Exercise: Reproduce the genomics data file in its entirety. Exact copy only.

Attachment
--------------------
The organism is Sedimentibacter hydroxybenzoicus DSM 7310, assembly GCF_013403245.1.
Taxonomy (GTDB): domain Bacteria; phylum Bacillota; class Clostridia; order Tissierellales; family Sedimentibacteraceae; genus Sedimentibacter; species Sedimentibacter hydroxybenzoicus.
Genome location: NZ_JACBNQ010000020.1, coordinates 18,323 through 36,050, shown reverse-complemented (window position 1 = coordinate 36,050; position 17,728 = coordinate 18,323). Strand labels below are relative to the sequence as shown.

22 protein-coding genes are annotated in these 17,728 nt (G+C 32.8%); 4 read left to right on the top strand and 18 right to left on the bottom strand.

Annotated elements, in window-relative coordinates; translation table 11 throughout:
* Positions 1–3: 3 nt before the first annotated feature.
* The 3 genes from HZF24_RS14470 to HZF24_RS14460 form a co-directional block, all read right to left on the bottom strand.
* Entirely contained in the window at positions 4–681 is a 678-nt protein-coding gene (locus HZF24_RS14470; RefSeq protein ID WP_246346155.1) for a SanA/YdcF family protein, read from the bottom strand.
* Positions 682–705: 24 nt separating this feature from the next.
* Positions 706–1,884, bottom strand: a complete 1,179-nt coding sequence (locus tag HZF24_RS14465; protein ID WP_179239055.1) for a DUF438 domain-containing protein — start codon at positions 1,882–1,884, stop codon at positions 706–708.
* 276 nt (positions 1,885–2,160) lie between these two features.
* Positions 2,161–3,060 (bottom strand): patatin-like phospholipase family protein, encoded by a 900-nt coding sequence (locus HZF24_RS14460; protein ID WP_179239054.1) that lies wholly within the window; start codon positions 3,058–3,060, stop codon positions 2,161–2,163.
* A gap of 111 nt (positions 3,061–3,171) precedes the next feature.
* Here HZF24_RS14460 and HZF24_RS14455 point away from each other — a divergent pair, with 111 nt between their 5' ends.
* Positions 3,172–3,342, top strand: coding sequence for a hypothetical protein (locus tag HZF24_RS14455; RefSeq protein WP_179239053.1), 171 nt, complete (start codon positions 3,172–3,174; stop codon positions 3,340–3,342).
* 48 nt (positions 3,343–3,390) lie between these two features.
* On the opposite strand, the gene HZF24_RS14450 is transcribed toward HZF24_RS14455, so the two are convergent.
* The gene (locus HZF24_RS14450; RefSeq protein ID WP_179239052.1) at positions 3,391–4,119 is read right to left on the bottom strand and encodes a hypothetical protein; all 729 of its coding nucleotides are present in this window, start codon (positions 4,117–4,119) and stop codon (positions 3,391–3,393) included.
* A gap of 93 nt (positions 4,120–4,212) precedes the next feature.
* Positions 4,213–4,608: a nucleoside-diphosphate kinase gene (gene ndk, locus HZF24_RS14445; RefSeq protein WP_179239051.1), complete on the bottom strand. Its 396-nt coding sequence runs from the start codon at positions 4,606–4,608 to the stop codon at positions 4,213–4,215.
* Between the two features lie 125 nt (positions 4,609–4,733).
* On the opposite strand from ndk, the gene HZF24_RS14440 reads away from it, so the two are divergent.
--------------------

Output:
The organism is Sedimentibacter hydroxybenzoicus DSM 7310, assembly GCF_013403245.1.
Taxonomy (GTDB): domain Bacteria; phylum Bacillota; class Clostridia; order Tissierellales; family Sedimentibacteraceae; genus Sedimentibacter; species Sedimentibacter hydroxybenzoicus.
Genome location: NZ_JACBNQ010000020.1, coordinates 18,323 through 36,050, shown reverse-complemented (window position 1 = coordinate 36,050; position 17,728 = coordinate 18,323). Strand labels below are relative to the sequence as shown.

22 protein-coding genes are annotated in these 17,728 nt (G+C 32.8%); 4 read left to right on the top strand and 18 right to left on the bottom strand.

Annotated elements, in window-relative coordinates; translation table 11 throughout:
* Positions 1–3: 3 nt before the first annotated feature.
* The 3 genes from HZF24_RS14470 to HZF24_RS14460 form a co-directional block, all read right to left on the bottom strand.
* Entirely contained in the window at positions 4–681 is a 678-nt protein-coding gene (locus HZF24_RS14470; RefSeq protein ID WP_246346155.1) for a SanA/YdcF family protein, read from the bottom strand.
* Positions 682–705: 24 nt separating this feature from the next.
* Positions 706–1,884, bottom strand: a complete 1,179-nt coding sequence (locus tag HZF24_RS14465; protein ID WP_179239055.1) for a DUF438 domain-containing protein — start codon at positions 1,882–1,884, stop codon at positions 706–708.
* 276 nt (positions 1,885–2,160) lie between these two features.
* Positions 2,161–3,060 (bottom strand): patatin-like phospholipase family protein, encoded by a 900-nt coding sequence (locus HZF24_RS14460; protein ID WP_179239054.1) that lies wholly within the window; start codon positions 3,058–3,060, stop codon positions 2,161–2,163.
* A gap of 111 nt (positions 3,061–3,171) precedes the next feature.
* Here HZF24_RS14460 and HZF24_RS14455 point away from each other — a divergent pair, with 111 nt between their 5' ends.
* Positions 3,172–3,342, top strand: coding sequence for a hypothetical protein (locus tag HZF24_RS14455; RefSeq protein WP_179239053.1), 171 nt, complete (start codon positions 3,172–3,174; stop codon positions 3,340–3,342).
* 48 nt (positions 3,343–3,390) lie between these two features.
* On the opposite strand, the gene HZF24_RS14450 is transcribed toward HZF24_RS14455, so the two are convergent.
* The gene (locus HZF24_RS14450; RefSeq protein ID WP_179239052.1) at positions 3,391–4,119 is read right to left on the bottom strand and encodes a hypothetical protein; all 729 of its coding nucleotides are present in this window, start codon (positions 4,117–4,119) and stop codon (positions 3,391–3,393) included.
* A gap of 93 nt (positions 4,120–4,212) precedes the next feature.
* Positions 4,213–4,608: a nucleoside-diphosphate kinase gene (gene ndk, locus HZF24_RS14445; RefSeq protein WP_179239051.1), complete on the bottom strand. Its 396-nt coding sequence runs from the start codon at positions 4,606–4,608 to the stop codon at positions 4,213–4,215.
* Between the two features lie 125 nt (positions 4,609–4,733).
* On the opposite strand from ndk, the gene HZF24_RS14440 reads away from it, so the two are divergent.